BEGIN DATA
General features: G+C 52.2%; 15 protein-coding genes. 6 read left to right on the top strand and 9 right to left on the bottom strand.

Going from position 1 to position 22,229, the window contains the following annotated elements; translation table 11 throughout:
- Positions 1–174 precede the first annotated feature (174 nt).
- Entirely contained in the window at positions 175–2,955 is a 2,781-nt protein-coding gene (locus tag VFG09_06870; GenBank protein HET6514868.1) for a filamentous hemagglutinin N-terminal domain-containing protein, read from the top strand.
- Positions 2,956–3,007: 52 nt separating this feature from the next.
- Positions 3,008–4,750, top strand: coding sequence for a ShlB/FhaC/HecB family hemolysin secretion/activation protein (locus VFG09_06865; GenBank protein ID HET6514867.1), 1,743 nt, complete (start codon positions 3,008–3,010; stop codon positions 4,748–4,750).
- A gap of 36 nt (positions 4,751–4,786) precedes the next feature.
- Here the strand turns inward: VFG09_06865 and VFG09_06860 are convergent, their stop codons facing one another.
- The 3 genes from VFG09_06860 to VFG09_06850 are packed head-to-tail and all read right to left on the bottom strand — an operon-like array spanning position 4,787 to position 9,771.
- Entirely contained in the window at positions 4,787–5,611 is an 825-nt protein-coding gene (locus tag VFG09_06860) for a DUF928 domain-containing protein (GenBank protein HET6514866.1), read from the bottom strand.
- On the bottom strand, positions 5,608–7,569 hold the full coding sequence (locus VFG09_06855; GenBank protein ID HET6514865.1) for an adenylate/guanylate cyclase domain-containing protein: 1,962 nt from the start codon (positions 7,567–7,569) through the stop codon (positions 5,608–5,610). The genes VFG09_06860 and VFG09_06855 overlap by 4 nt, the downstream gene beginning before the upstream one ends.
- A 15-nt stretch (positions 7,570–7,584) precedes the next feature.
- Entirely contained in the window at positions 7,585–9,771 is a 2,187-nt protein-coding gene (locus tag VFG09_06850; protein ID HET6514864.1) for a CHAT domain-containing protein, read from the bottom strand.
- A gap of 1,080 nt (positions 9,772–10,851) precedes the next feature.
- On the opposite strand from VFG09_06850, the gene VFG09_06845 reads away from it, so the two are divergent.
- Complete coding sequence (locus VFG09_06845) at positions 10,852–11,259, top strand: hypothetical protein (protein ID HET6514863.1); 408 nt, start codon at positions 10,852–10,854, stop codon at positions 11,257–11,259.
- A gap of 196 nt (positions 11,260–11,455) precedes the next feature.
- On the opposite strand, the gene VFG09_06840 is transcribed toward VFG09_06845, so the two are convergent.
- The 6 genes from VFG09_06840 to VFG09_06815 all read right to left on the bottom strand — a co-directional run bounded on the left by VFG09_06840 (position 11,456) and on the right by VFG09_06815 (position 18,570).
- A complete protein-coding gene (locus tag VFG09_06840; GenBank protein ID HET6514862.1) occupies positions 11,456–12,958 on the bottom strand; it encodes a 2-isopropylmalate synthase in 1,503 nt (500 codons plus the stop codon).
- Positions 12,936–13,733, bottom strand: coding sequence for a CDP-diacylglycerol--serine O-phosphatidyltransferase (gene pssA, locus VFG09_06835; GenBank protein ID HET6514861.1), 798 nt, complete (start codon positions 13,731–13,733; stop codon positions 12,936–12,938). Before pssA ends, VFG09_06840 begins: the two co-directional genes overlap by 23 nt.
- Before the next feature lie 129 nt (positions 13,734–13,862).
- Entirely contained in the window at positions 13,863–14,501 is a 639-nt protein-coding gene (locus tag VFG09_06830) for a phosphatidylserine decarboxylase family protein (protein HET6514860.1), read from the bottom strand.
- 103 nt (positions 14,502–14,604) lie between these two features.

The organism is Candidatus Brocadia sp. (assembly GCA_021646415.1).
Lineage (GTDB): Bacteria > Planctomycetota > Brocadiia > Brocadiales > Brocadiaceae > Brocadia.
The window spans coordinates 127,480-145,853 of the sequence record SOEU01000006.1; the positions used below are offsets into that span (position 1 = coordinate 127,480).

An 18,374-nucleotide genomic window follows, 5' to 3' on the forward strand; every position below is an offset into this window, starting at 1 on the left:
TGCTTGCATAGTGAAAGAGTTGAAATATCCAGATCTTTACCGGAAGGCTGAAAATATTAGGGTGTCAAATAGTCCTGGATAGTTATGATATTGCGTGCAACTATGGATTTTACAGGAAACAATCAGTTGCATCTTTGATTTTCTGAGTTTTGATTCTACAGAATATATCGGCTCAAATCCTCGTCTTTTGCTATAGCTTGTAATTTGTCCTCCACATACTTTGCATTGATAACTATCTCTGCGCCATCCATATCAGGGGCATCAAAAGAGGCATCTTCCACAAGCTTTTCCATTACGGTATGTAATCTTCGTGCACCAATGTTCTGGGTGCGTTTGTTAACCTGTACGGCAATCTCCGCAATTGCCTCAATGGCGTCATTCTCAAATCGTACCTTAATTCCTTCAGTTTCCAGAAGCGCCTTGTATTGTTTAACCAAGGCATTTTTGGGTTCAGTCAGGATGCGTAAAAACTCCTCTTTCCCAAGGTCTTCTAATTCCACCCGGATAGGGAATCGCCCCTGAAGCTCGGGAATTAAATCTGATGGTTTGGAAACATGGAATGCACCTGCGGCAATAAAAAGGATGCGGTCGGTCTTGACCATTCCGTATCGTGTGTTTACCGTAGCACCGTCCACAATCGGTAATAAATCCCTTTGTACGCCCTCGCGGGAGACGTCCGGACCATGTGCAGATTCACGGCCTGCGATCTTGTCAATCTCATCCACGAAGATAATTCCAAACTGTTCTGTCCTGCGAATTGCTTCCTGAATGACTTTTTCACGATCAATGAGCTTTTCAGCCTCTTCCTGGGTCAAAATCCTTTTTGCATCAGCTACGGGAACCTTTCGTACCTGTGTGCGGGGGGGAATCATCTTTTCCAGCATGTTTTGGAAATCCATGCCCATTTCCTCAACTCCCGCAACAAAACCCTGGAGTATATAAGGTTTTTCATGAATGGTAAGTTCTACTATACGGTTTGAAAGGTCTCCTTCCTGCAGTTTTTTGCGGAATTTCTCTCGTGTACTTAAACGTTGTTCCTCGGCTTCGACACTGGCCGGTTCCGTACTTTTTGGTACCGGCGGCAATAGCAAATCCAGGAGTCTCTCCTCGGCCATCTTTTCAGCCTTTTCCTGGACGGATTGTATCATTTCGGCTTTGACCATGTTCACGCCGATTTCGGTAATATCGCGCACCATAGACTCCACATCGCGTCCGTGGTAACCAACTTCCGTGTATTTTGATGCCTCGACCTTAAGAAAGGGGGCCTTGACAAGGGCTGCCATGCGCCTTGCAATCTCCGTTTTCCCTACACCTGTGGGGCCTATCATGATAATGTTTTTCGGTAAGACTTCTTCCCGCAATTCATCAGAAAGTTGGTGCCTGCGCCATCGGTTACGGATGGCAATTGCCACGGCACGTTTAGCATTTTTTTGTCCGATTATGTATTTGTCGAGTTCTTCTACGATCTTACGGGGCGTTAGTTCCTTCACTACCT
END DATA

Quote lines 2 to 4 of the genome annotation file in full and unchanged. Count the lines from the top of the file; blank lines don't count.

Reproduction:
Going from position 1 to position 22,229, the window contains the following annotated elements; translation table 11 throughout:
- Positions 1–174 precede the first annotated feature (174 nt).
- Entirely contained in the window at positions 175–2,955 is a 2,781-nt protein-coding gene (locus tag VFG09_06870; GenBank protein HET6514868.1) for a filamentous hemagglutinin N-terminal domain-containing protein, read from the top strand.